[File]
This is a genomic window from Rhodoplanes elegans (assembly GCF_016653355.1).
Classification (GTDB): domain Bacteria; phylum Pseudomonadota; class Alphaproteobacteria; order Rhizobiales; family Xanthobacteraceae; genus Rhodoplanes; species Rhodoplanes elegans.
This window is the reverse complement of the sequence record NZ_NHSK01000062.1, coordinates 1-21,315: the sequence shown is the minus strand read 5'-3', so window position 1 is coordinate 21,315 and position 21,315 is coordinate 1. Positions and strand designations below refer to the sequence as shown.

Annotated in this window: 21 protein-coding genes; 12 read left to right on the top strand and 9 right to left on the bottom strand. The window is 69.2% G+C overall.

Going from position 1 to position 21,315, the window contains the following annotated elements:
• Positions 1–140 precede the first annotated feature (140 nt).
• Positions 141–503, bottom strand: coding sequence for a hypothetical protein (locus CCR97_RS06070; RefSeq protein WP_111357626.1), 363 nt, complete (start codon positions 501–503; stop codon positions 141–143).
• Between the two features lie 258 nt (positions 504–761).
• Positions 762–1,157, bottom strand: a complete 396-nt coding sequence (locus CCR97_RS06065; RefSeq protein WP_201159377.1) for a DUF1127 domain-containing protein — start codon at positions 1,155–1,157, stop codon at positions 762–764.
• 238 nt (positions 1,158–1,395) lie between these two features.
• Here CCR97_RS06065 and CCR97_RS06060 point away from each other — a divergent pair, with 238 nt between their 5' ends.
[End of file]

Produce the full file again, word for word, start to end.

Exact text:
This is a genomic window from Rhodoplanes elegans (assembly GCF_016653355.1).
Classification (GTDB): domain Bacteria; phylum Pseudomonadota; class Alphaproteobacteria; order Rhizobiales; family Xanthobacteraceae; genus Rhodoplanes; species Rhodoplanes elegans.
This window is the reverse complement of the sequence record NZ_NHSK01000062.1, coordinates 1-21,315: the sequence shown is the minus strand read 5'-3', so window position 1 is coordinate 21,315 and position 21,315 is coordinate 1. Positions and strand designations below refer to the sequence as shown.

Annotated in this window: 21 protein-coding genes; 12 read left to right on the top strand and 9 right to left on the bottom strand. The window is 69.2% G+C overall.

Going from position 1 to position 21,315, the window contains the following annotated elements:
• Positions 1–140 precede the first annotated feature (140 nt).
• Positions 141–503, bottom strand: coding sequence for a hypothetical protein (locus CCR97_RS06070; RefSeq protein WP_111357626.1), 363 nt, complete (start codon positions 501–503; stop codon positions 141–143).
• Between the two features lie 258 nt (positions 504–761).
• Positions 762–1,157, bottom strand: a complete 396-nt coding sequence (locus CCR97_RS06065; RefSeq protein WP_201159377.1) for a DUF1127 domain-containing protein — start codon at positions 1,155–1,157, stop codon at positions 762–764.
• 238 nt (positions 1,158–1,395) lie between these two features.
• Here CCR97_RS06065 and CCR97_RS06060 point away from each other — a divergent pair, with 238 nt between their 5' ends.